Anderson outlines his argument in the context of business, but his points really show us that the nominal cost of information delivery is the core of the revolution. Of course, the fact that the delivery is free does not immediately mean that the information being delivered is free…that change arises from more traditional competitive pressure. What are traditional information services like books, movies, and television competing with these days? They are competing with free, easily available, highly portable, and in nearly every way more useful unauthorized versions of themselves.

When customers look at the following options, what do you think they choose?

Buying TV shows on iTunes, where they can watch them on their authorized computer and iPods, but not on their Zune or PSP or anywhere else they might want OR downloading a .torrent of their favorite TV show that is higher in quality than the iTunes download that they can watch anywhere they want.

Buying an audiobook from Audible, which has limited playability on only approved devices, or grabbing a P2P copy of that audiobook with no limitations (and no price).

Reading a book on Harper-Collins website, embedded in your browser is one option. Another is the Tor model, where once a week they are providing a free book, in multiple formats (pdf, html, mobi) for you to do with as you will. Move it to an ebook reader. Read it on your computer. Put it on your cellphone. Another option is the library.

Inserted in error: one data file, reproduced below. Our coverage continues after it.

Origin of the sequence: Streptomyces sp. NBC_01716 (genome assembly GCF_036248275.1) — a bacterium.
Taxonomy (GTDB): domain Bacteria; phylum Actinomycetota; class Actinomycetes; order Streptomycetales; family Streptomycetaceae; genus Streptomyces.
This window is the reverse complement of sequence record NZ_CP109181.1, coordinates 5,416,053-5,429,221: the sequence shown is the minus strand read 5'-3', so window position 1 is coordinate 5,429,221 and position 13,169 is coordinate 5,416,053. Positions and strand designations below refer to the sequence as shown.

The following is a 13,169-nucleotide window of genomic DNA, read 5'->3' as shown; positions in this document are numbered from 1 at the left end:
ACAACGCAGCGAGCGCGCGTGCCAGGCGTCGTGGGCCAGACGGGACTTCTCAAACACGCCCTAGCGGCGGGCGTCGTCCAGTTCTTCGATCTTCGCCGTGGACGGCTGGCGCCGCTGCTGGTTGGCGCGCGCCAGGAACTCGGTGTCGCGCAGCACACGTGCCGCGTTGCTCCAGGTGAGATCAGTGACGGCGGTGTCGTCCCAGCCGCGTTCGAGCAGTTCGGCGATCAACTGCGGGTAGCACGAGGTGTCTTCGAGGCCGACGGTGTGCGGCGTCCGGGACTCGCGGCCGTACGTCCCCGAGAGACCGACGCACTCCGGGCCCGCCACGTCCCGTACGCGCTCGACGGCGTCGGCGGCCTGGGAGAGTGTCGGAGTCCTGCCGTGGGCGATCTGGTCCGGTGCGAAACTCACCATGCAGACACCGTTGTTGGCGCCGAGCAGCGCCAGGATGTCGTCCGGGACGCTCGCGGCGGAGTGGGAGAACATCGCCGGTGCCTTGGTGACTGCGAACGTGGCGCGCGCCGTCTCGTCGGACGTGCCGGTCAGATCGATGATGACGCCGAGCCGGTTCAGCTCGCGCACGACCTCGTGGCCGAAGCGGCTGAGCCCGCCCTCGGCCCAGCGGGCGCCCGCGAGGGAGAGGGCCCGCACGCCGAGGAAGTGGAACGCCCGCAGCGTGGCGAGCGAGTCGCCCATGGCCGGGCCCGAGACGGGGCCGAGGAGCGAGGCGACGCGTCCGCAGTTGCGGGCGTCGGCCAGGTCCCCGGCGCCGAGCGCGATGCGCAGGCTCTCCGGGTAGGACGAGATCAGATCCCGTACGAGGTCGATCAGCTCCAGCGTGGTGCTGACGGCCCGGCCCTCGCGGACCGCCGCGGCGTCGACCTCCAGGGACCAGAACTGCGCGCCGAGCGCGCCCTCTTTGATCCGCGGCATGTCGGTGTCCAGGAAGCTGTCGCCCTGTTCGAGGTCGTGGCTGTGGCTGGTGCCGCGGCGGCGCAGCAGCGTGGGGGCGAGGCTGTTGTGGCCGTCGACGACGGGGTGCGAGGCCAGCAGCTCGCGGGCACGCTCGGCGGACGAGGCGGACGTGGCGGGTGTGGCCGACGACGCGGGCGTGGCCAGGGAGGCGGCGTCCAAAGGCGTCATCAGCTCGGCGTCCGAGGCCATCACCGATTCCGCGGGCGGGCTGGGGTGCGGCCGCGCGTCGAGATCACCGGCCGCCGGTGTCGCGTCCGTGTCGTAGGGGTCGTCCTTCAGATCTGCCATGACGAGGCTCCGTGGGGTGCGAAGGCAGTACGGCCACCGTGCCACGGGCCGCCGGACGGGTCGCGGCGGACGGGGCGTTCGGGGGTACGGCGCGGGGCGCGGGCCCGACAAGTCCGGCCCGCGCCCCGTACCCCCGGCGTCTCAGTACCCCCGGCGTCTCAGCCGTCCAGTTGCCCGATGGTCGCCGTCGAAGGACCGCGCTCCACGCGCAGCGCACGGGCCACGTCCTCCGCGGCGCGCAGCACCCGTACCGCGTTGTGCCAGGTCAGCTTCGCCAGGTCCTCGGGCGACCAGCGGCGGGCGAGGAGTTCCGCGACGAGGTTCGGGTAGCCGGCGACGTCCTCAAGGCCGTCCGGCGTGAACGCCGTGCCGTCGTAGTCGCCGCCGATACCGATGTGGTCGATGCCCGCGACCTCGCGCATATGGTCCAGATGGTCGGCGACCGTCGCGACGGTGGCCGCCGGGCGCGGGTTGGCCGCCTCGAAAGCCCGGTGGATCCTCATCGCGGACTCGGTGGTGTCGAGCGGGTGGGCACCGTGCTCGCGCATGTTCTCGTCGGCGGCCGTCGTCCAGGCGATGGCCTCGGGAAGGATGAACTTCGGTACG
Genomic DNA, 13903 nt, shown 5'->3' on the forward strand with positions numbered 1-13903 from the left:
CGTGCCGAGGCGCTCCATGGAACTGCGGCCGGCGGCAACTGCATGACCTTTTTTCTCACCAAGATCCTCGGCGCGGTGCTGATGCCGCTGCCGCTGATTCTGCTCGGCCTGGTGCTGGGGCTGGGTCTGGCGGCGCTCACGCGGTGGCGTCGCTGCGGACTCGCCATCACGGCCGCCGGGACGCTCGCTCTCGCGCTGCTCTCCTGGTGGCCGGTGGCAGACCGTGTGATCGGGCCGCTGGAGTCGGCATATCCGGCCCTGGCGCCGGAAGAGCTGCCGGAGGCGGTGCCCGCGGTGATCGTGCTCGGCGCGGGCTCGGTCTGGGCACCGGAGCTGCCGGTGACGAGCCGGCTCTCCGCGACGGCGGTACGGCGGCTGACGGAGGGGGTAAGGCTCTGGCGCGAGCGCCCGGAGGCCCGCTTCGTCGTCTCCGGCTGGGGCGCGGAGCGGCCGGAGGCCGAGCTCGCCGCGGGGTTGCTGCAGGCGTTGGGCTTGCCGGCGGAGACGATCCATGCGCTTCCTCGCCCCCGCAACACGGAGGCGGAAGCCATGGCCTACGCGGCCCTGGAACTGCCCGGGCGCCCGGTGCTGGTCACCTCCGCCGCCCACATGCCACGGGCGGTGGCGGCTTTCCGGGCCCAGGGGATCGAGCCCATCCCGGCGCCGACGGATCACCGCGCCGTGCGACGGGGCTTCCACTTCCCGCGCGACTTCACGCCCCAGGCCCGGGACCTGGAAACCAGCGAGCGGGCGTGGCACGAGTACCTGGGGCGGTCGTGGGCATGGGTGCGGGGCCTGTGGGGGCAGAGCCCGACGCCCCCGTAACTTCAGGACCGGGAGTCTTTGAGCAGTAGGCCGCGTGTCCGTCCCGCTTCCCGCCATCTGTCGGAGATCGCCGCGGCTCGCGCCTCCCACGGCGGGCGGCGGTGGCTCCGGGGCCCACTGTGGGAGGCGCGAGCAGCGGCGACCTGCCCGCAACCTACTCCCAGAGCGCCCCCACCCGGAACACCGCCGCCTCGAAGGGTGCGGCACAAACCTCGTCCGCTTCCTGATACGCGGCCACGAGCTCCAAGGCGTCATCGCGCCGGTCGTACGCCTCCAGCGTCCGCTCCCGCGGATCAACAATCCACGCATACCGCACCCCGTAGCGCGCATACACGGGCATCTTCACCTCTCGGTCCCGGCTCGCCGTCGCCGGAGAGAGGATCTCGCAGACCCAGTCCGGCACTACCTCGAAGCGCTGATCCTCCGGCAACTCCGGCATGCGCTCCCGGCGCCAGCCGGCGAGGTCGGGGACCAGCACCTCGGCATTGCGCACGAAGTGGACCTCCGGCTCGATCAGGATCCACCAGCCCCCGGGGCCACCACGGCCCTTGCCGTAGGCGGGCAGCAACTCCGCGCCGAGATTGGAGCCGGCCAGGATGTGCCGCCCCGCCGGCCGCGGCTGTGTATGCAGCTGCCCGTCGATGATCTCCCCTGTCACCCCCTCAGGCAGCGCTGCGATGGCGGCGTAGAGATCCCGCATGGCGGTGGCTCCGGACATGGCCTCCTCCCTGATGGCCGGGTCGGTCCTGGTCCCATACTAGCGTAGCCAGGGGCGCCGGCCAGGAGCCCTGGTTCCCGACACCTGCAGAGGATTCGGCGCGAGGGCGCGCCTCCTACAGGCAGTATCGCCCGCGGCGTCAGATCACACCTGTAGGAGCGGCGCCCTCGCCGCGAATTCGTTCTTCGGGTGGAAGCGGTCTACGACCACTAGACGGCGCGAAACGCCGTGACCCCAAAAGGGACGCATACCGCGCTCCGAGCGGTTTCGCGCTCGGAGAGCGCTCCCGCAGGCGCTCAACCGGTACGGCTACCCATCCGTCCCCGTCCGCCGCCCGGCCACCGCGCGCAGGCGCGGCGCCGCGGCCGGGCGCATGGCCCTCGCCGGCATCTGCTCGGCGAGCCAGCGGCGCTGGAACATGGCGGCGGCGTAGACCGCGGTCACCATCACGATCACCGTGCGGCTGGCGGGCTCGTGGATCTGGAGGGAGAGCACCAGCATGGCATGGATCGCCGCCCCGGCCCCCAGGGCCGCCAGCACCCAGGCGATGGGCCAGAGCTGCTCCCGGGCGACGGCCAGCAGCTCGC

It’s obvious that things that are free have an immediate advantage, and libraries have been free for a very long time in the US. But even free vs free has its calculus. If we look at the above examples, it’s very important for libraries to realize that they aren’t competing with iTunes and Audible. They are competing with .torrents and other P2P technologies that disintermediate the information distribution process.

But even free has choices: One example is Hulu, the beta site for NBC/Fox/etc. They pulled their shows from YouTube, citing copyright violations, and launched Hulu, where they can control the message and availability. Then there is OpenHulu, a site that scrapes Hulu and provides the ability to watch the same shows with no login or account creation. Yet another choice is the aforementioned Torrent or other P2P distribution, where there are no commercials, no requirement to stream instead of download, and the ability to watch them on the device of your choice. The advantage of Hulu and OpenHulu over torrenting is instant gratification. Which wins?

So when there are two freely available sources for information, what drives choice? Lots of different aspects of the interaction between the patron and the information make the difference. Ease of use. Availability. Speed. Quality. Brand recognition. Marketing.

Anderson points out that free is the future of commerce, and I absolutely see it as the future of media and information generally. How do libraries then compete in a world where their major advantage is completely nullified? What do we bring to the new information economy, because we need to be planning and implementing now to have any hope of competition.

I think I know some of the ways we compete, but that’s another post. What do you think we can do to stay relevant?